Naomi Osaka has spoken for the first time on her difficult pregnancy and childbirth experience, as the former world No.1 prepares to return to tennis in Brisbane.
The four-time grand slam champion took a break from the sport late in the 2022 season and only revealed she was expecting when she was a late withdrawal from the 2023 Australian Open.
She gave birth to daughter Shai in July this year and promptly announced her intention to get back to her “regularly scheduled program”.
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But to do so Osaka, 26, has had to overcome significant challenges.
The US-based Japanese superstar has revealed she “wrote a will” after a worrying diagnosis while pregnant combined with other fears about giving birth.
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She tested positive for Group B streptococcus, a bacterial infection opening up the risk of conditions such as sepsis or even stillbirth.
Pregnancy itself also proved more troubling than she expected as morning sickness, weight gain and loneliness struck.
“I don’t think people know how hard pregnancy is; no one really talks about it as much. Going into it, you kind of think ‘oh, it’s this beautiful journey’. But it’s kind of rough,” Osaka told InStyle.
Osaka gave birth in July after a difficult pregnancy and childbirth experience. Credit: Instagram
Her worries peaked in June when the world learned that Olympic champion Tori Bowie, found dead six weeks earlier, was eight months pregnant and in labour when she died due to complications from childbirth.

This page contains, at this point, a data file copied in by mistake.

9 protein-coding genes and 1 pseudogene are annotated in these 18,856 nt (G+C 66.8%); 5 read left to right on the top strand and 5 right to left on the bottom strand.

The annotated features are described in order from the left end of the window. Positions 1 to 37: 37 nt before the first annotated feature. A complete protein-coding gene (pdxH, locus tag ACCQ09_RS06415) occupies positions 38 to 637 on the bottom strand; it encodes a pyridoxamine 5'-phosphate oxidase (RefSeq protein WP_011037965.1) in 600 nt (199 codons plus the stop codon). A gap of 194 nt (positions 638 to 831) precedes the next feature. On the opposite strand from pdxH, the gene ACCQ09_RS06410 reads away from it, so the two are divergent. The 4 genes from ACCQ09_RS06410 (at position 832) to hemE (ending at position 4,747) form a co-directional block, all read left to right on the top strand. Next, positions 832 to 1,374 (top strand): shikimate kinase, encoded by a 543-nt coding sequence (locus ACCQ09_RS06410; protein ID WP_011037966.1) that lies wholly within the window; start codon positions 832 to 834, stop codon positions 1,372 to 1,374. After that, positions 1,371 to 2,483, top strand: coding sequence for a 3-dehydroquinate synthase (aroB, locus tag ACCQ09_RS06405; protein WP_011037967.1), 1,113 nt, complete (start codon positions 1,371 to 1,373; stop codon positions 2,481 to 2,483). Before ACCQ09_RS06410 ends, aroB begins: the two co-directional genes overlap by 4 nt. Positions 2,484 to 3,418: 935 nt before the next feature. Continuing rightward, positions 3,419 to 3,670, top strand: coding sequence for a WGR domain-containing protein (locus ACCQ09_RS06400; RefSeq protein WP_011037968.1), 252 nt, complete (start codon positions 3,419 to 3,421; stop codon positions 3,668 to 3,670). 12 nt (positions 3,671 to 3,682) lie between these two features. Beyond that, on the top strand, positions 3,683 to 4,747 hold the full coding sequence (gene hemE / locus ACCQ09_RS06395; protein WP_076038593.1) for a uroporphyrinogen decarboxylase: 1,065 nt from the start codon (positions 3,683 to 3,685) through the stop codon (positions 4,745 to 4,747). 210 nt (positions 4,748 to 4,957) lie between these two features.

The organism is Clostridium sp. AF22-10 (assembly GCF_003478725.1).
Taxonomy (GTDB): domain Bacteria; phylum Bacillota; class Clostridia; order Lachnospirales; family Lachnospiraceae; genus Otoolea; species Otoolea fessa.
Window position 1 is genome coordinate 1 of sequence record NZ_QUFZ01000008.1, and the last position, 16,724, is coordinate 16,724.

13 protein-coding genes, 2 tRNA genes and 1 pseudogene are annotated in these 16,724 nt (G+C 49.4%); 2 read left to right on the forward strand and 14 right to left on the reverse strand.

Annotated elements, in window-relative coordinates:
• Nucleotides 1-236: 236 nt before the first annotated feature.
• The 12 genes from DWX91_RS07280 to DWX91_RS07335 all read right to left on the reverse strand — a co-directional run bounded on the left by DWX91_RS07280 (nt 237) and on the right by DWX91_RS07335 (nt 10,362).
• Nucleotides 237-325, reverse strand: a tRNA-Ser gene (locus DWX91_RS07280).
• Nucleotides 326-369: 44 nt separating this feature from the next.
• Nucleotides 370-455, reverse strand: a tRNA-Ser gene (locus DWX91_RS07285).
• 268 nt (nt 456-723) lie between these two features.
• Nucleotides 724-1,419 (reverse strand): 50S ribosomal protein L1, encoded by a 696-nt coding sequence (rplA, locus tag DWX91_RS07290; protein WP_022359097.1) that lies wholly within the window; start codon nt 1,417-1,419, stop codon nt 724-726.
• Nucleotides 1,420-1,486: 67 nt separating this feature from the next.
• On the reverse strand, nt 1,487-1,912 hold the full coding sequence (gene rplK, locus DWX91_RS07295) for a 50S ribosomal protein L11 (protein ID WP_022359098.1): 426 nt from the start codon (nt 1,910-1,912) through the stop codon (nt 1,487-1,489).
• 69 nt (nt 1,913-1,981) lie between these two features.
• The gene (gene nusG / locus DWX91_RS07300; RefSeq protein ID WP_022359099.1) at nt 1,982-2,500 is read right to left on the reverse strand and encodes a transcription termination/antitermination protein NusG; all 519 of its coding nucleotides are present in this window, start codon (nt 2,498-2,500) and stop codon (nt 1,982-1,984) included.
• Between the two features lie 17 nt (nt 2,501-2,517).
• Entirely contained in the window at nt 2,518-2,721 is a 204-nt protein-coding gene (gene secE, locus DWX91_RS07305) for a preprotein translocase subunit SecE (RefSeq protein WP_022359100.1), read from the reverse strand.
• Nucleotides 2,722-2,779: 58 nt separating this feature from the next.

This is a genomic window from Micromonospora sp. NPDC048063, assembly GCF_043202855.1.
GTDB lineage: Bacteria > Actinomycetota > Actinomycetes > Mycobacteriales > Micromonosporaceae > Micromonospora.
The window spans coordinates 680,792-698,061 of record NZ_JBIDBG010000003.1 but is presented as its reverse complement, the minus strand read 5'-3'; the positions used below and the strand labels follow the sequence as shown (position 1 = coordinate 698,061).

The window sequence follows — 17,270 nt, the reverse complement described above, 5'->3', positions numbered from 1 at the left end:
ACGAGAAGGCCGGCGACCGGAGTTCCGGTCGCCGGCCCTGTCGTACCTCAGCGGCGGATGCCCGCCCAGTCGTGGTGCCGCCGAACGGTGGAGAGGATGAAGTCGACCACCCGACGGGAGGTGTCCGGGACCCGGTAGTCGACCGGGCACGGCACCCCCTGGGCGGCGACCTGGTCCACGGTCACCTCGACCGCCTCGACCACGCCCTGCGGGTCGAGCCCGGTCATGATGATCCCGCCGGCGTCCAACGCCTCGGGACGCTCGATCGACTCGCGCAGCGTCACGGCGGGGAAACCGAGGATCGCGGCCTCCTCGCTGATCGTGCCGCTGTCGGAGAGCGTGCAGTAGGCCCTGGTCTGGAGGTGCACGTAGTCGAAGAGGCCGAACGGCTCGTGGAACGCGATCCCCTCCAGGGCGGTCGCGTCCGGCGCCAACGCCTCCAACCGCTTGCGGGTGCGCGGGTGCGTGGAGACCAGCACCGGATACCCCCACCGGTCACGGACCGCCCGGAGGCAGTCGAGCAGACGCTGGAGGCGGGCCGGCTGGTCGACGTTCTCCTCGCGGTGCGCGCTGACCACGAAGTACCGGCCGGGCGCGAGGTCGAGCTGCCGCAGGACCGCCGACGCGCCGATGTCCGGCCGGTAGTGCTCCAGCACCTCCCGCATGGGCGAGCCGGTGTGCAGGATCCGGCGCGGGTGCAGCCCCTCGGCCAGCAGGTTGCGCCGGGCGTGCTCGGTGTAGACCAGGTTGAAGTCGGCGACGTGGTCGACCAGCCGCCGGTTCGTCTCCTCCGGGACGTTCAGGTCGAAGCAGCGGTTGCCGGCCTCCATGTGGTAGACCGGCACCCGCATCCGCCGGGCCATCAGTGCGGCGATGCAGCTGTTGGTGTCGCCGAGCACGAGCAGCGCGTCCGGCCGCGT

“I was kind of starting to freak out a little bit,” Osaka said.
She reached out to Bowie’s teammate Allyson Felix, who experienced preeclampsia while giving birth prematurely, and other mothers for help.
Osaka’s childbirth experience then began on a low note.
Her infection meant she was given an IV drip with antibiotics after her waters broke, while the first 12 hours of labour went by without much progress.
Medicine to help the process brought on vomiting.
Eventually Osaka — experiencing what she described as “the worst pain of my life” — was told to ‘push fast’, and the baby was delivered with the umbilical cord wrapped around her neck.
“It was life-changing in a day. From the moment that you come back home from the hospital, everything’s different,” Osaka said.
The two-time Australian Open champion will make her comeback in Brisbane before the grand slam. Credit: AAP
Osaka said she was surprised by the effects of pregnancy on her fitness levels but has worked for hours almost every day to get ready for her comeback.
She will make her formal return at the Brisbane International, becoming the latest in a growing group of mothers to return to the tour, before she attempts to win a third Australian Open title.
Angelique Kerber, another former world No.1 and Australian Open champion, is also making her comeback in Australia after giving birth to her first child in February this year.
Elina Svitolina famously reached the French Open quarter-finals and Wimbledon semi-finals this year after giving birth in October 2022.
Former world No.1 and 2018 Australian Open champion Caroline Wozniacki also enjoyed her own impressive comeback from three and a half years in retirement.
The mother-of-two reached the fourth round of the US Open and pushed eventual champion Coco Gauff to three sets.